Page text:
10. Maria Grydaki & Stilianos Fountas, 2009. "Exchange Rate Volatility and Output Volatility: A Theoretical Approach," Review of International Economics, Wiley Blackwell, vol. 17(3), pages 552-569, August.
    11. repec:ebl:ecbull:v:8:y:2007:i:4:p:1-7 is not listed on IDEAS
    12. Dimitrios Paparas & Christian Richter, 2015. "Fiscal policy and economic growth: Empirical evidence from the European Union," Working Papers 2015.06, International Network for Economic Research - INFER.
    13. Christos Koulovatianos & Leonard J. Mirman, 2004. "Endogenous Public Policy and Long-Run Growth," University of Cyprus Working Papers in Economics 2-2004, University of Cyprus Department of Economics.
    14. M E Haque & D H Kim, 2003. "Public Investment in Transportation and Communication and Growth:A Dynamic Panel Approach," Centre for Growth and Business Cycle Research Discussion Paper Series 31, Economics, The University of Manchester.
    15. repec:ers:journl:v:vi:y:2018:i:3:p:98-114 is not listed on IDEAS
    16. Furceri, Davide & Poplawski Ribeiro, Marcos, 2008. "Government spending volatility and the size of nations," Working Paper Series 924, European Central Bank.
    17. Attiya Y. Javid & Umaima Arif & Asma Arif, 2011. "Economic, Political and Institutional Determinants of Budget Deficits Volatility in Selected Asian Countries," The Pakistan Development Review, Pakistan Institute of Development Economics, vol. 50(4), pages 649-662.
    18. Benos, Nikos, 2009. "Fiscal policy and economic growth: empirical evidence from EU countries," MPRA Paper 19174, University Library of Munich, Germany.
    19. Sacchi, Agnese & Salotti, Simone, 2015. "The impact of national fiscal rules on the stabilisation function of fiscal policy," European Journal of Political Economy, Elsevier, vol. 37(C), pages 1-20.
    20. Sefa Awaworyi Churchill & Mehmet Ugur & Siew Ling Yew, 2017. "Does Government Size Affect Per-Capita Income Growth? A Hierarchical Meta-Regression Analysis," The Economic Record, The Economic Society of Australia, vol. 93(300), pages 142-171, March.
    21. Ismael Sanz & Francisco J. Velazquez, 2001. "The evolution and convergence of the government expenditure composition in the OECD countries: an analysis of the functional distribution," European Economy Group Working Papers 9, European Economy Group.
    22. Nazila Alinaghi & W. Robert Reed, 2021. "Taxes and Economic Growth in OECD Countries: A Meta-analysis," Public Finance Review, , vol. 49(1), pages 3-40, January.

    More about this item

    Keywords

    Efficiency; Optimal Taxation; National Government Expenditures and Related Policies; Pakistan; Fiscal Policy;
    All these keywords.

    JEL classification:

    • H21 - Public Economics - - Taxation, Subsidies, and Revenue - - - Efficiency; Optimal Taxation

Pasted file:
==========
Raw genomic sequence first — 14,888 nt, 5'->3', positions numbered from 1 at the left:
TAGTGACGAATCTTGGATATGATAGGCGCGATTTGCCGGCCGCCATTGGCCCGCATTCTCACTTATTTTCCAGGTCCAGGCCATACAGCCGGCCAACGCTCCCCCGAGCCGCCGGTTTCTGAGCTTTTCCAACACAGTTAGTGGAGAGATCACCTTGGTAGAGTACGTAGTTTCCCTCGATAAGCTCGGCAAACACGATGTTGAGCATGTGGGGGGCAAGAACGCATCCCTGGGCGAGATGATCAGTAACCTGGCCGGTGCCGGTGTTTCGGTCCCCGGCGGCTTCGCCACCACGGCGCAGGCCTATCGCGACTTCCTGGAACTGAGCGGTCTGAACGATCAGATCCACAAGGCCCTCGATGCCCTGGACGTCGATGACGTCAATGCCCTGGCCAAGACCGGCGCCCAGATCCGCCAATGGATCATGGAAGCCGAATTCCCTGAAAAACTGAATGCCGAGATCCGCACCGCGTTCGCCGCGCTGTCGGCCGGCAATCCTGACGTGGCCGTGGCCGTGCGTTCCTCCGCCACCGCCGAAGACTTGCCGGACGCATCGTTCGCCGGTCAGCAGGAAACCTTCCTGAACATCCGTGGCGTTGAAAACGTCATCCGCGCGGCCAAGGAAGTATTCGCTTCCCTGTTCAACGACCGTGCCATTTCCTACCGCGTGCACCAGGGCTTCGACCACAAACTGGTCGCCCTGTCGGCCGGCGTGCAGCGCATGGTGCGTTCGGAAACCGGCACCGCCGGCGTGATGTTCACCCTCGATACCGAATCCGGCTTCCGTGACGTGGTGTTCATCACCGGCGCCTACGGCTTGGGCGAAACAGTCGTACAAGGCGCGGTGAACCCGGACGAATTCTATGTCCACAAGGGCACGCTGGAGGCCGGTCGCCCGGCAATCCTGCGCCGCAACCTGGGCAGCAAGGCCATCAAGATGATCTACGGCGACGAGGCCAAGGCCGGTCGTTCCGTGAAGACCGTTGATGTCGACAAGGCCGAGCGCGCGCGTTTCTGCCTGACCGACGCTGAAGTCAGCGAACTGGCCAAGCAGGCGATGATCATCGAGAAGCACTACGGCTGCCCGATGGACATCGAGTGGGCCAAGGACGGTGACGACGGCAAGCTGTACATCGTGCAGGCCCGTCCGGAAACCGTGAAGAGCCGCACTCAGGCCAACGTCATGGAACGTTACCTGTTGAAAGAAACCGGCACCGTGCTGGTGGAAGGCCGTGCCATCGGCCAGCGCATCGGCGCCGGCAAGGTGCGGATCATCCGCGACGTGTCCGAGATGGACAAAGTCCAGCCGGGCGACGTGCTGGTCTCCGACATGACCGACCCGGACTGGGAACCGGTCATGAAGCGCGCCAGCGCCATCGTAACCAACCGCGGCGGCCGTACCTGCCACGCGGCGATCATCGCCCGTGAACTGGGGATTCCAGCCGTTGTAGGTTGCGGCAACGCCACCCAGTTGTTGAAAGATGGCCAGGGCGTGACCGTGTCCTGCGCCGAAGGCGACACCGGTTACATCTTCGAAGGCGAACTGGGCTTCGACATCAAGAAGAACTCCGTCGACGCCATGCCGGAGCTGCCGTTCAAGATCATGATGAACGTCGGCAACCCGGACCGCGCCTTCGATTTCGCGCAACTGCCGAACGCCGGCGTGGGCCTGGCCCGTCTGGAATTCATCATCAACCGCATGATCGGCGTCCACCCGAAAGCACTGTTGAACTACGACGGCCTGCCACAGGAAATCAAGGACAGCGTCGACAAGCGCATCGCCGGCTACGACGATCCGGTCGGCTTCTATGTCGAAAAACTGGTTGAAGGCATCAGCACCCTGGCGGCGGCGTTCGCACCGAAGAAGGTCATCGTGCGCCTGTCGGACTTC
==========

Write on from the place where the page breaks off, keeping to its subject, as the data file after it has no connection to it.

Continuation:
• H5 - Public Economics - - National Government Expenditures and Related Policies

    Statistics

    Access and download statistics

    Corrections

    All material on this site has been provided by the respective publishers and authors. You can help correct errors and omissions. When requesting a correction, please mention this item's handle: RePEc:rej:journl:v:15:y:2012:i:45:p:227-244. See general information about how to correct material in RePEc.

    For technical questions regarding this item, or to correct its authors, title, abstract, bibliographic or download information, contact: . General contact details of provider: https://edirc.repec.org/data/frasero.html .

    If you have authored this item and are not yet registered with RePEc, we encourage you to do it here. This allows to link your profile to this item. It also allows you to accept potential citations to this item that we are uncertain about.

    If CitEc recognized a bibliographic reference but did not link an item in RePEc to it, you can help with this form .

    If you know of missing items citing this one, you can help us creating those links by adding the relevant references in the same way as above, for each refering item. If you are a registered author of this item, you may also want to check the "citations" tab in your RePEc Author Service profile, as there may be some citations waiting for confirmation.

    For technical questions regarding this item, or to correct its authors, title, abstract, bibliographic or download information, contact: Radu Lupu (email available below). General contact details of provider: https://edirc.repec.org/data/frasero.html .

    Please note that corrections may take a couple of weeks to filter through the various RePEc services.

    IDEAS is a RePEc service hosted by the Research Division of the Federal Reserve Bank of St. Louis . RePEc uses bibliographic data supplied by the respective publishers.